Be Prepared – Shelter in Place with Food Allergies

Today in Colorado Springs, we’ve been having horrifically high winds. So high, in fact, that some residents in our city have been asked to “Shelter in Place”. windstorm

Several years ago, I wrote about Emergency Planning for Food Allergies & Asthma, but I geared the blog post more toward having to leave your home in an emergency.

Shelter in Place requires that you remain in your home or the location where you currently are situated. This can be very problematic if you haven’t stocked up on your child’s safe foods or medications at home; or if you are stuck in a store without an EpiPen!

Here are some of the ways that we have ensured that we are always prepared should a Shelter in Place be activated for our home, or activated when we have left our house:

  • Discuss with your family every individual’s needs, and have a box, envelope or carrying case for all items listed below.
  • Always have two unexpired epinephrine autoinjectors on hand. (This means that autoinjectors are always carried, even if eating isn’t planned). At home, we have at least two more as a backup, plus multiple sets of expired EpiPens, just in case!
  • Have a working nebulizer, along with unexpired medications, and clean apparatus tubing and mouthpieces. This is difficult to keep on your person when leaving your house, so we had an inhaler and spacer with us at all times, when our son was younger and his asthma was more active.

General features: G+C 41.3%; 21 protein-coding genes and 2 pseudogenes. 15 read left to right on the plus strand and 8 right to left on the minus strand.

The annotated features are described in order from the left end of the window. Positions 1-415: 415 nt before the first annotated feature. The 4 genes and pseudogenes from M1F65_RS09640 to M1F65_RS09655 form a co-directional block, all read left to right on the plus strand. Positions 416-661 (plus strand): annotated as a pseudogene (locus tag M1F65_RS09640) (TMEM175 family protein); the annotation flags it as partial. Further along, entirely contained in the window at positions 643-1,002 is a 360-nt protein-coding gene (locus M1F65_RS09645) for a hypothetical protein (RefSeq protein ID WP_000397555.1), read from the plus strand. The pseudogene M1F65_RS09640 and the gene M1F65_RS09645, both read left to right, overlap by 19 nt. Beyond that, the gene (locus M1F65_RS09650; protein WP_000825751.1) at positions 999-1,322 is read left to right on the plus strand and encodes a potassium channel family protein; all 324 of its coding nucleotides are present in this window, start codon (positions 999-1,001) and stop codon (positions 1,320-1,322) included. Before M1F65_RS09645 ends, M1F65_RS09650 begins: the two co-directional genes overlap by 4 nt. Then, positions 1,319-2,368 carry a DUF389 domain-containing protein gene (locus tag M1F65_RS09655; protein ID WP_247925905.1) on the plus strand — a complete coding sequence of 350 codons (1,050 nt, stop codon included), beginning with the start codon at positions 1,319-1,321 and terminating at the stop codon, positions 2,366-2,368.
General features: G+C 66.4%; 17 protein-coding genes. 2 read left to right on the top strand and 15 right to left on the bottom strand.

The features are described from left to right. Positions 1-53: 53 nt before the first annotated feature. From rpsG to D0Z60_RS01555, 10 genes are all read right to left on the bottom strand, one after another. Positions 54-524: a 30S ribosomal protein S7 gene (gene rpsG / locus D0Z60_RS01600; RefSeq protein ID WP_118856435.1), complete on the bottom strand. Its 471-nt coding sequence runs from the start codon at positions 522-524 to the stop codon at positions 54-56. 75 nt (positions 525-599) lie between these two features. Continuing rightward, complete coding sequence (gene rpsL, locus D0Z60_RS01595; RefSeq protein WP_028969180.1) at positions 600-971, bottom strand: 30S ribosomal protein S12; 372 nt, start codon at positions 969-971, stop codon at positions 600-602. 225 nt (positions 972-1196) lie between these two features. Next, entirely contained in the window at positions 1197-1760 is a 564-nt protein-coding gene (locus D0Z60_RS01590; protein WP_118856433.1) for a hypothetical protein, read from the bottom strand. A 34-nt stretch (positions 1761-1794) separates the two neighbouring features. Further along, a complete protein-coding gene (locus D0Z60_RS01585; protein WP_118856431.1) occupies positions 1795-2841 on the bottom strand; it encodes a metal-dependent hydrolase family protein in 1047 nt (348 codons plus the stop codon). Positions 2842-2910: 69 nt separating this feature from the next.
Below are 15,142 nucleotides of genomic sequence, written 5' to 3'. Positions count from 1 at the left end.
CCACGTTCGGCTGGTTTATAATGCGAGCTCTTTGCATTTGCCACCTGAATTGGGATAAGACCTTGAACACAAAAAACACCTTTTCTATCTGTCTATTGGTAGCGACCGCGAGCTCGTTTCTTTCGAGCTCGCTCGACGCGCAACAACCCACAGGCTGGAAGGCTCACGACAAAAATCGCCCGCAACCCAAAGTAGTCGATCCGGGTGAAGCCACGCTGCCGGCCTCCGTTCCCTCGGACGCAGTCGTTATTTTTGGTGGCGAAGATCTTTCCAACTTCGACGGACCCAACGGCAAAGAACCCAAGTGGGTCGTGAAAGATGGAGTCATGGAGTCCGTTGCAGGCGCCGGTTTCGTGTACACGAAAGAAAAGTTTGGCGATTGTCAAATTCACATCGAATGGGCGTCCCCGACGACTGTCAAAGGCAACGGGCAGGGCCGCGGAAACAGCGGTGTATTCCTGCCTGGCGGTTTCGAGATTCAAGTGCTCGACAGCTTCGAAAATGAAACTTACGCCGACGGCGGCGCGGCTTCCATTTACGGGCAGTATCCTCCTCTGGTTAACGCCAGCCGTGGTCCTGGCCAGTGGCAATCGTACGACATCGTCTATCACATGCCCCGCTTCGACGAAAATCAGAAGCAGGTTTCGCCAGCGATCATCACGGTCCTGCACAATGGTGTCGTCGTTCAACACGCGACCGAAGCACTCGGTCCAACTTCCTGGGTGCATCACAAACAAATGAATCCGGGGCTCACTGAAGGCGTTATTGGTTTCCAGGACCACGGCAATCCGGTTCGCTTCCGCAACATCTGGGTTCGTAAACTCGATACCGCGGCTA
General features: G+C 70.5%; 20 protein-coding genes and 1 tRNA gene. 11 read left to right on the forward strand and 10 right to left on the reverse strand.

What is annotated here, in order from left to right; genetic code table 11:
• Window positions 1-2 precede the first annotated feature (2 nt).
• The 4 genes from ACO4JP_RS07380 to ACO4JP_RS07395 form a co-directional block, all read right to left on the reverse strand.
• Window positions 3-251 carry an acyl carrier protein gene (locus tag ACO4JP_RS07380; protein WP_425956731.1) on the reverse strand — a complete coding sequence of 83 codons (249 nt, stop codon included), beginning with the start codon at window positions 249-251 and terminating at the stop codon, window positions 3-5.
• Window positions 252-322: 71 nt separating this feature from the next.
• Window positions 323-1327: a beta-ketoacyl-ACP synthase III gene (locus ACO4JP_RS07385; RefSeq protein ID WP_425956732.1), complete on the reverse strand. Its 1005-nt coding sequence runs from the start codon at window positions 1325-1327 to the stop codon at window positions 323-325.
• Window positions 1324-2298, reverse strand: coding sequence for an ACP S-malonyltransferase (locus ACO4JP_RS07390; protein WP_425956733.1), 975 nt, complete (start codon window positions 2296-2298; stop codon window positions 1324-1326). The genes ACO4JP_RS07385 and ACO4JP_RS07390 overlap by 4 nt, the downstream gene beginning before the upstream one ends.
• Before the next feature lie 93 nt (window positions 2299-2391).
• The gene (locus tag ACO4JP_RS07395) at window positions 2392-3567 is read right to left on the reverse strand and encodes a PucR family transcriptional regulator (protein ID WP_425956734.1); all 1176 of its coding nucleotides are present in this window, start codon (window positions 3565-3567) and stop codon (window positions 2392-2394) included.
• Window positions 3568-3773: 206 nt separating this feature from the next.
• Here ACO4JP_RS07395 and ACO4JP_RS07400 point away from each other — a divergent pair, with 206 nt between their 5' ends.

• Have extra asthma medications and spacers on hand.
  • Any other medications that your child may need – Benadryl, Zyrtec, etc. – need to be on hand and within expiration dates. We always keep at least a 30 day supply of all medications.
  • Keep safe foods in large quantities on hand. Running down to the last slice of safe bread, or allergen-free milk, before re-ordering will make for grumpy children. And it will inevitably occur when you can’t run out to the store, or when Amazon is unable to deliver!
  • Now is not the time to try out new foods. Sticking with standard favorites, and products that you know are safe will mitigate any cross contact with an allergen.
  • Always bring a cell phone with you when you leave your home. If you end up sheltered in place, you can contact other family members to let them know where you are.
  • When our son was younger, we never left the house without safe snacks tucked into my purse.
  • Many customers in Colorado Springs lost power for hours of the day today. This is a VERY unusual situation in our city; however, if this occurs frequently in your location, be prepared! Obtain a battery operated nebulizer, or if you have to, have a generator on hand.

The key with food allergies and asthma is to ALWAYS be prepared – at home or away from home. Hopefully, you will never experience a shelter in place, but if you plan beforehand, the experience can be a mild inconvenience instead of a tragedy.